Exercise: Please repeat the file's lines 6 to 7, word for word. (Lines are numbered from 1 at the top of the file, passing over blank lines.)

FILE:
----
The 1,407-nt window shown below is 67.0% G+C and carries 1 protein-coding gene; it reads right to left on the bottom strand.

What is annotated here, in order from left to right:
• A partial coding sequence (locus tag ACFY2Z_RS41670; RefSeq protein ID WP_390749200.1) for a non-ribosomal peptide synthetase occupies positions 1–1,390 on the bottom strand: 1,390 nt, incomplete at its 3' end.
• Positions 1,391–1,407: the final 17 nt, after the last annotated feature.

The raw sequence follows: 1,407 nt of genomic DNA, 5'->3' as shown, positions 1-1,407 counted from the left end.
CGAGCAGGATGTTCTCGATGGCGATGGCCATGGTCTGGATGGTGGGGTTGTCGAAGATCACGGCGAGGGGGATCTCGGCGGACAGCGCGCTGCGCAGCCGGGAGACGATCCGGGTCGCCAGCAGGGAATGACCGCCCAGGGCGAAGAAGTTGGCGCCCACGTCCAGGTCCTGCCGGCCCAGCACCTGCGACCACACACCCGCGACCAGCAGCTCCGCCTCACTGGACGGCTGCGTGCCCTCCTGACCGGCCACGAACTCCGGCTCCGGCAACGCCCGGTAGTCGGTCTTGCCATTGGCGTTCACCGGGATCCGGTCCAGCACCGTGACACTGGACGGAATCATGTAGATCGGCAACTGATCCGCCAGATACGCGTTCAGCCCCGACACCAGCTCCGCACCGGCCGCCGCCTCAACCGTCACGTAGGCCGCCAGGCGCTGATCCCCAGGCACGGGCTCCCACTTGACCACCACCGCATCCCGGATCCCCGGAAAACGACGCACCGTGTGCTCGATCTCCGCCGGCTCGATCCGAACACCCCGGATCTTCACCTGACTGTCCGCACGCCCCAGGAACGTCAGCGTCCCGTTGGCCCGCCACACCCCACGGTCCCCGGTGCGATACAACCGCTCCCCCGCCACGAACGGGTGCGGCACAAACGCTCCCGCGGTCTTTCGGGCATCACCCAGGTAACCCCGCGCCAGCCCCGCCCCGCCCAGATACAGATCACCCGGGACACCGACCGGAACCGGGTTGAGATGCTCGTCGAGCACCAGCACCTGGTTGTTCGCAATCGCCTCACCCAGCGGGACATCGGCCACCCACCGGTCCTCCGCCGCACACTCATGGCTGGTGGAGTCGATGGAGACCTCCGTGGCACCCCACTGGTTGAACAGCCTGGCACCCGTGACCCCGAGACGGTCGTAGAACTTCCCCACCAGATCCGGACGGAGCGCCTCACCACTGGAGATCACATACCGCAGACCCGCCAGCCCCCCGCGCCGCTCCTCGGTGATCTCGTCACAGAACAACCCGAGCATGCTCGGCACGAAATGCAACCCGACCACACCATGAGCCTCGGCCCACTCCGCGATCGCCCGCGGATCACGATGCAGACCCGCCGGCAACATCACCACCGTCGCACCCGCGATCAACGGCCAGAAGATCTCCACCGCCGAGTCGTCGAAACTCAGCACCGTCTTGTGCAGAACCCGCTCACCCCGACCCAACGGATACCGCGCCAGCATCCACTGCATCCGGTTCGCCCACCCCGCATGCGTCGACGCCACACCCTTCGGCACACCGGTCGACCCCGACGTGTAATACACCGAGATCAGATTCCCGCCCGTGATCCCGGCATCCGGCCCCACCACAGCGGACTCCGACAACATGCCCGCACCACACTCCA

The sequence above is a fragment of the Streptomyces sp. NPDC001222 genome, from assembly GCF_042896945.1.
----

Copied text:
CGAGCAGGATGTTCTCGATGGCGATGGCCATGGTCTGGATGGTGGGGTTGTCGAAGATCACGGCGAGGGGGATCTCGGCGGACAGCGCGCTGCGCAGCCGGGAGACGATCCGGGTCGCCAGCAGGGAATGACCGCCCAGGGCGAAGAAGTTGGCGCCCACGTCCAGGTCCTGCCGGCCCAGCACCTGCGACCACACACCCGCGACCAGCAGCTCCGCCTCACTGGACGGCTGCGTGCCCTCCTGACCGGCCACGAACTCCGGCTCCGGCAACGCCCGGTAGTCGGTCTTGCCATTGGCGTTCACCGGGATCCGGTCCAGCACCGTGACACTGGACGGAATCATGTAGATCGGCAACTGATCCGCCAGATACGCGTTCAGCCCCGACACCAGCTCCGCACCGGCCGCCGCCTCAACCGTCACGTAGGCCGCCAGGCGCTGATCCCCAGGCACGGGCTCCCACTTGACCACCACCGCATCCCGGATCCCCGGAAAACGACGCACCGTGTGCTCGATCTCCGCCGGCTCGATCCGAACACCCCGGATCTTCACCTGACTGTCCGCACGCCCCAGGAACGTCAGCGTCCCGTTGGCCCGCCACACCCCACGGTCCCCGGTGCGATACAACCGCTCCCCCGCCACGAACGGGTGCGGCACAAACGCTCCCGCGGTCTTTCGGGCATCACCCAGGTAACCCCGCGCCAGCCCCGCCCCGCCCAGATACAGATCACCCGGGACACCGACCGGAACCGGGTTGAGATGCTCGTCGAGCACCAGCACCTGGTTGTTCGCAATCGCCTCACCCAGCGGGACATCGGCCACCCACCGGTCCTCCGCCGCACACTCATGGCTGGTGGAGTCGATGGAGACCTCCGTGGCACCCCACTGGTTGAACAGCCTGGCACCCGTGACCCCGAGACGGTCGTAGAACTTCCCCACCAGATCCGGACGGAGCGCCTCACCACTGGAGATCACATACCGCAGACCCGCCAGCCCCCCGCGCCGCTCCTCGGTGATCTCGTCACAGAACAACCCGAGCATGCTCGGCACGAAATGCAACCCGACCACACCATGAGCCTCGGCCCACTCCGCGATCGCCCGCGGATCACGATGCAGACCCGCCGGCAACATCACCACCGTCGCACCCGCGATCAACGGCCAGAAGATCTCCACCGCCGAGTCGTCGAAACTCAGCACCGTCTTGTGCAGAACCCGCTCACCCCGACCCAACGGATACCGCGCCAGCATCCACTGCATCCGGTTCGCCCACCCCGCATGCGTCGACGCCACACCCTTCGGCACACCGGTCGACCCCGACGTGTAATACACCGAGATCAGATTCCCGCCCGTGATCCCGGCATCCGGCCCCACCACAGCGGACTCCGACAACATGCCCGCACCACACTCCA

The sequence above is a fragment of the Streptomyces sp. NPDC001222 genome, from assembly GCF_042896945.1.